More needs to be done to address the role Environmental Stewardship plays in combating climate change, according to a DEFRA report into the schemes.
“Good progress” has been made in implementing agri-environment schemes, with more than 5m ha of land in England entered into them since they were launched 21 years ago, the Environmental Stewardship Review of Progress said.
And while they have bought “real benefit” to the countryside, including the creation of 1700km of hedgerows, climate change needed to become the “overarching theme” of ESS, it said.
While combating climate change wasn’t an explicit objective of the schemes in the past, there was evidence much of them helped reduce greenhouse gas emissions, the report said.
It recommended further research into new options to raise the awareness of climate change among farmers and land managers to help inform future decisions.
In addition, the review suggested more than 100 changes to Entry Level Scheme options, a full review of the payment scheme, and a series of measures to improve local relevance of ELS.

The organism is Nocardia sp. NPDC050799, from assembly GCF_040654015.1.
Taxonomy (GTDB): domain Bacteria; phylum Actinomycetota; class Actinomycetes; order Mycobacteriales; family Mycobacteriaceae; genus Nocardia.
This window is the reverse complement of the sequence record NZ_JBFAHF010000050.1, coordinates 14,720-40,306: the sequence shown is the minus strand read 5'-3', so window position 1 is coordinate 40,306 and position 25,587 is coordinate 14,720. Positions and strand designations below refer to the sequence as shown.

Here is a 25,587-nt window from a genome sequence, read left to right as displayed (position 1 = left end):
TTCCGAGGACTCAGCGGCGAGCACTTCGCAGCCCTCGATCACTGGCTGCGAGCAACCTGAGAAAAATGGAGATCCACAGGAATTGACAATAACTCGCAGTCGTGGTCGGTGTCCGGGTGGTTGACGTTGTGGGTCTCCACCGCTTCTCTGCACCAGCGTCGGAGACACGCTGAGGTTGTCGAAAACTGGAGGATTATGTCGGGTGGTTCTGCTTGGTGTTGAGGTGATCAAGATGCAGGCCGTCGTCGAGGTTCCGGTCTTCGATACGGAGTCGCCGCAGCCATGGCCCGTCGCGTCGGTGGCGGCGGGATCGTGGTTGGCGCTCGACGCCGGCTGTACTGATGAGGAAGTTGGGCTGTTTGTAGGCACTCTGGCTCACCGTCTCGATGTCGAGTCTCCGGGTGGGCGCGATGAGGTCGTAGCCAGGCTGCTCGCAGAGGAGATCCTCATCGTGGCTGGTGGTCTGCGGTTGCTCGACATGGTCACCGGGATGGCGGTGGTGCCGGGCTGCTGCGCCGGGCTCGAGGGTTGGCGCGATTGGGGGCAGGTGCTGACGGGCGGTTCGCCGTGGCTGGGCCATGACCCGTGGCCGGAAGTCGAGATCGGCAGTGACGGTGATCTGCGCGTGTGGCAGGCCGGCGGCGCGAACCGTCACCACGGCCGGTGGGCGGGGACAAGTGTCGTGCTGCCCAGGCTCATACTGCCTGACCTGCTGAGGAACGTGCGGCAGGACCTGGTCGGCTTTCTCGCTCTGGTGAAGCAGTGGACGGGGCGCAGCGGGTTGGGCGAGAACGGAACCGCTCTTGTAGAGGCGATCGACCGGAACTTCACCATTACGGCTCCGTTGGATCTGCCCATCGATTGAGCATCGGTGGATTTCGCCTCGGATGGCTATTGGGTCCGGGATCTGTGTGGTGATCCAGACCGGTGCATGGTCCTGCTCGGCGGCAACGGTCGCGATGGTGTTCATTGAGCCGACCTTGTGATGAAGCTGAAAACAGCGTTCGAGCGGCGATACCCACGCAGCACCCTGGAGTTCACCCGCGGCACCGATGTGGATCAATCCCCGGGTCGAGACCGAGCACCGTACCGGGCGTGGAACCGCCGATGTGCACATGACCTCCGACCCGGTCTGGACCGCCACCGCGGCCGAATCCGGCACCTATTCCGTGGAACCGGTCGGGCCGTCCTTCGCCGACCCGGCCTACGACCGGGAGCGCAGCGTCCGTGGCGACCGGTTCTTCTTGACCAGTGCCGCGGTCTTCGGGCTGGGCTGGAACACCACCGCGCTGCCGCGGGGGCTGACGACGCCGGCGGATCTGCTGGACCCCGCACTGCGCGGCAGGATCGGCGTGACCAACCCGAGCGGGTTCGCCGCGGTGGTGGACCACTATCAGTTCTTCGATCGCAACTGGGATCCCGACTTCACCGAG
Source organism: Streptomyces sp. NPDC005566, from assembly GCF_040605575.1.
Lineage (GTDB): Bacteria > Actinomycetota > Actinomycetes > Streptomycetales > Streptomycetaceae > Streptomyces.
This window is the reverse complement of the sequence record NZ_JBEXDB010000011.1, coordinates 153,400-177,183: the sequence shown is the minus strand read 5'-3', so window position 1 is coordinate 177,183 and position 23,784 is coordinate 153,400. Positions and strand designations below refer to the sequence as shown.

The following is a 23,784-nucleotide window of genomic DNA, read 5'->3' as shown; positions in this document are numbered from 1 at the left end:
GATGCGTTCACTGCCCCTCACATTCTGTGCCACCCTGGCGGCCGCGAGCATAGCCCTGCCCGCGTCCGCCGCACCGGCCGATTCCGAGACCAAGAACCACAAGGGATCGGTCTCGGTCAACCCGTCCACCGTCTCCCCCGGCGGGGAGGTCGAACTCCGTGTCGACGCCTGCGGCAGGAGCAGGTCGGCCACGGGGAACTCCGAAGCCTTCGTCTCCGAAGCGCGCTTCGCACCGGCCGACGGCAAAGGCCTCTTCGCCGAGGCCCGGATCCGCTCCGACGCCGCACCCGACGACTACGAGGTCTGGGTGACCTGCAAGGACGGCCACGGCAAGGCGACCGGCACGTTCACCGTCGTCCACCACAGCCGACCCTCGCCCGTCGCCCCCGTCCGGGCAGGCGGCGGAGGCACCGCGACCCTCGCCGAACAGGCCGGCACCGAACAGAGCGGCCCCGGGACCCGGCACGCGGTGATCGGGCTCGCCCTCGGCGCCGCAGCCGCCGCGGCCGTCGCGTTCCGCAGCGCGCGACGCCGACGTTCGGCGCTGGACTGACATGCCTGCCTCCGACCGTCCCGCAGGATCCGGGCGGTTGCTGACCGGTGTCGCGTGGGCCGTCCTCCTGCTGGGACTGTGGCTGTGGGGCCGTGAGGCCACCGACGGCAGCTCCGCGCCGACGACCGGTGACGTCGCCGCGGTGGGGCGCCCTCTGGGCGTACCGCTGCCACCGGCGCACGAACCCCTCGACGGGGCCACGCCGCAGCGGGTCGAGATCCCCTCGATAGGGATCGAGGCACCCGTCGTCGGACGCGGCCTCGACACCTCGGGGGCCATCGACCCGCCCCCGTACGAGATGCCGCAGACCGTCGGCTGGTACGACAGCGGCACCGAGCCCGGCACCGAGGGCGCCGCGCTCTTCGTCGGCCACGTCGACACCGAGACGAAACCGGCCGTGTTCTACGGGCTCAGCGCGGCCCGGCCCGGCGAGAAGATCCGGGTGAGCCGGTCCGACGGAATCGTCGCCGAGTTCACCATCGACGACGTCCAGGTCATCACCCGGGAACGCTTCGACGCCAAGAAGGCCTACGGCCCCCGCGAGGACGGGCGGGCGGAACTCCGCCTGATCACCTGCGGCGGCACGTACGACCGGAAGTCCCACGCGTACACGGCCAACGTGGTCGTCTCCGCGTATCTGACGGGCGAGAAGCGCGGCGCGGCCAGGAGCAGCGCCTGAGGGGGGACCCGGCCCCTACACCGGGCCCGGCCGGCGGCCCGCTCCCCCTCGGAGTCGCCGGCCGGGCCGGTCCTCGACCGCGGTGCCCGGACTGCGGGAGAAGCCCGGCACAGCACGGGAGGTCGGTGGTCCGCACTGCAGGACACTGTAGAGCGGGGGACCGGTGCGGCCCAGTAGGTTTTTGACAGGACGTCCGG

DEFRA secretary Hilary Benn said ESS had introduced “a wealth of improvements” to the countryside and the government would work with Natural England to help develop the schemes.
However Oxfordshire Tom Allen-Stevens criticised DEFRA for not doing enough to promote the positive impacts of ESS to the public.
Writing in the FWi forums, Mr Allen-Stevens said: “All I see of ESS is filling in forms and rules about what I can or can’t do.
“Instead, give me a sense that the things I’m doing are actually achieving the bigger objective and I could do so much more.
“Natural England and DEFRA need to learn how to talk to farmers if they really want taxpayers to get value for money.
“And we desperately need to be seen to be delivering this, or our subsidies will be under threat.”
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What farmers have done under Environmental Stewardship in the last 21 years:
* Delivered 5m ha under Environmental Stewardship agreements
* Restored over 17,000km of hedgerow
* Created over 4800km of footpaths
* Assisted recovery of a range of species, including bittern, twite and chough